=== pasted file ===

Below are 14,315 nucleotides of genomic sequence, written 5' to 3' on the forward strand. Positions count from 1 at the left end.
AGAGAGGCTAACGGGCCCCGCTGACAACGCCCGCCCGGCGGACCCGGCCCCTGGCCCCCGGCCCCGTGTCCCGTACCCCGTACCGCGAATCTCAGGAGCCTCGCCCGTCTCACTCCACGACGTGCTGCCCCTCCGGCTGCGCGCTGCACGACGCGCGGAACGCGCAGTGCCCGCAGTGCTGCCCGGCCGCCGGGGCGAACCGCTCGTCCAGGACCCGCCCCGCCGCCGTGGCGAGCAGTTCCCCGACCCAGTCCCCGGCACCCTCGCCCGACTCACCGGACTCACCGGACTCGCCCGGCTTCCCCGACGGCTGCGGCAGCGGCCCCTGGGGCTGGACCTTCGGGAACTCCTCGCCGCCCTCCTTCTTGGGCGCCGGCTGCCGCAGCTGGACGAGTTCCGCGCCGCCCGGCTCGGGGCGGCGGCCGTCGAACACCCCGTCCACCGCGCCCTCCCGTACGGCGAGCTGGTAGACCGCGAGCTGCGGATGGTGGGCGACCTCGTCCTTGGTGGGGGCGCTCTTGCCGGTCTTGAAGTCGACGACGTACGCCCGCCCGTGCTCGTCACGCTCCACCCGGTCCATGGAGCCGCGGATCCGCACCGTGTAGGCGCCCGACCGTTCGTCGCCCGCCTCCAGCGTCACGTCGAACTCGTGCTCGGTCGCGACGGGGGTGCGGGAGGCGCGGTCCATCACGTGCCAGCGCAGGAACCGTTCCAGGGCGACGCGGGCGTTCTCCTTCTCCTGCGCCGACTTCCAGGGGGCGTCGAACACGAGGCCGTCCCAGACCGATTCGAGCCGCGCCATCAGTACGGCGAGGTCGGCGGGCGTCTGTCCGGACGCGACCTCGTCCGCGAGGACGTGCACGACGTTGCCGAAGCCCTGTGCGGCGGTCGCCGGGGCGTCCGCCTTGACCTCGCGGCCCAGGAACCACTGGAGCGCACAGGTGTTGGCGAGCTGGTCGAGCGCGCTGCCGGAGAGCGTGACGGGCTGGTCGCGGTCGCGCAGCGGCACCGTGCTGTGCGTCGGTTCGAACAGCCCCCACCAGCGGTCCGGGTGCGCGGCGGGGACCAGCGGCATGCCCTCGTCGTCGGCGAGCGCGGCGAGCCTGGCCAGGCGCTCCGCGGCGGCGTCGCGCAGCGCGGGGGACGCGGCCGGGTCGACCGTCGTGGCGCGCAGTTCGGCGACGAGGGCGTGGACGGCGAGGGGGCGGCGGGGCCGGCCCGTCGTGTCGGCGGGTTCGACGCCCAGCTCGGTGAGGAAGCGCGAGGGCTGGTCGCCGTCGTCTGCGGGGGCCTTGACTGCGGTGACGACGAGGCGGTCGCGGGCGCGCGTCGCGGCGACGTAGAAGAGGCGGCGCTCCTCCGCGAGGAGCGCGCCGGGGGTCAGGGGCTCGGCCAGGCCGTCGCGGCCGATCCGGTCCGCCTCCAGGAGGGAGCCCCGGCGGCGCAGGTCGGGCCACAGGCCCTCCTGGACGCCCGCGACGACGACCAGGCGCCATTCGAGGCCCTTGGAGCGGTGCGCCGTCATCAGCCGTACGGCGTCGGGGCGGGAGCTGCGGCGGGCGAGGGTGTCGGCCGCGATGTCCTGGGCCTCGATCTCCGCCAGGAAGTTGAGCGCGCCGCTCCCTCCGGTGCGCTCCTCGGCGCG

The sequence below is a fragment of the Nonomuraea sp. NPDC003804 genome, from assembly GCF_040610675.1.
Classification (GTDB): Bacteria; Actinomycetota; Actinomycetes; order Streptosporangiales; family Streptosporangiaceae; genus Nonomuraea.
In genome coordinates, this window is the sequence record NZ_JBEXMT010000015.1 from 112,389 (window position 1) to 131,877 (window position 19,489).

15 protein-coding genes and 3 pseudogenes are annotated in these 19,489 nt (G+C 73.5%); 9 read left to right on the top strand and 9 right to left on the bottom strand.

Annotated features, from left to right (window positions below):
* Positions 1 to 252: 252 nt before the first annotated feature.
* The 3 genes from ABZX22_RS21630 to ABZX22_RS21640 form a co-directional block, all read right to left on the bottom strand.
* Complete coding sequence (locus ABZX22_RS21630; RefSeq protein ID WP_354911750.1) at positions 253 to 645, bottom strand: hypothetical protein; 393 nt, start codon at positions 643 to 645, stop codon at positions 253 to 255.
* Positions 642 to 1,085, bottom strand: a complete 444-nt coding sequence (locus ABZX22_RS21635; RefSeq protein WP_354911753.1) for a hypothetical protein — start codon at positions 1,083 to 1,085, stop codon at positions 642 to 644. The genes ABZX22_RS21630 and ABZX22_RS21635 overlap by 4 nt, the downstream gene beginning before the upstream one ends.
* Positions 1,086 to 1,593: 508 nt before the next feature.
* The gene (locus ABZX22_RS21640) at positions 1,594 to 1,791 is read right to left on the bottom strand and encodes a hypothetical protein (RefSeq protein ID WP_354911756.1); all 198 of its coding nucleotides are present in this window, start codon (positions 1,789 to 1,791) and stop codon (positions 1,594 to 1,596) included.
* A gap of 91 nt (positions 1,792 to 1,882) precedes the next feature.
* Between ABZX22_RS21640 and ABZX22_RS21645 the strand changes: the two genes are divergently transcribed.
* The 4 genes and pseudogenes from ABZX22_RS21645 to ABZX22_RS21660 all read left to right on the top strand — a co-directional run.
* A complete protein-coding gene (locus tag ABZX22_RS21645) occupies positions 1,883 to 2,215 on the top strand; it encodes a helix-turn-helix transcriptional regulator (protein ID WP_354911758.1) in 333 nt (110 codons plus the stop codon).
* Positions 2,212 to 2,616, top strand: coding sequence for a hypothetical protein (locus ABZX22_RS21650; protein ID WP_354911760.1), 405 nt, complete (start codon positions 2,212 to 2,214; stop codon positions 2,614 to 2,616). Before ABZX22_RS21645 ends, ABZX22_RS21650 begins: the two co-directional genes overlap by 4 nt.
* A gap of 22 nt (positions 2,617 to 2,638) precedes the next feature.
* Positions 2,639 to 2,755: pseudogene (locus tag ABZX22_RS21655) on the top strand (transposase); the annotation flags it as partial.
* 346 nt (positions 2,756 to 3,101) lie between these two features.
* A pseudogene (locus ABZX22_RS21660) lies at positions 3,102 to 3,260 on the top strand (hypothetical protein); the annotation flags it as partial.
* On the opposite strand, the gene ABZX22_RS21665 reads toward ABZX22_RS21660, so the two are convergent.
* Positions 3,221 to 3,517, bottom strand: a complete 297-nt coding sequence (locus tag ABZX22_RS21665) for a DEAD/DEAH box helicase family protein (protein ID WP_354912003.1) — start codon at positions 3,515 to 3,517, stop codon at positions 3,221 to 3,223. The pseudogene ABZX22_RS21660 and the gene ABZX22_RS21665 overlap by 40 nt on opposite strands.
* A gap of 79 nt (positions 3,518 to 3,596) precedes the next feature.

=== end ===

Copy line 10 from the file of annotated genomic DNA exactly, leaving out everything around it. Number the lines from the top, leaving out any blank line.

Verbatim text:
* Complete coding sequence (locus ABZX22_RS21630; RefSeq protein ID WP_354911750.1) at positions 253 to 645, bottom strand: hypothetical protein; 393 nt, start codon at positions 643 to 645, stop codon at positions 253 to 255.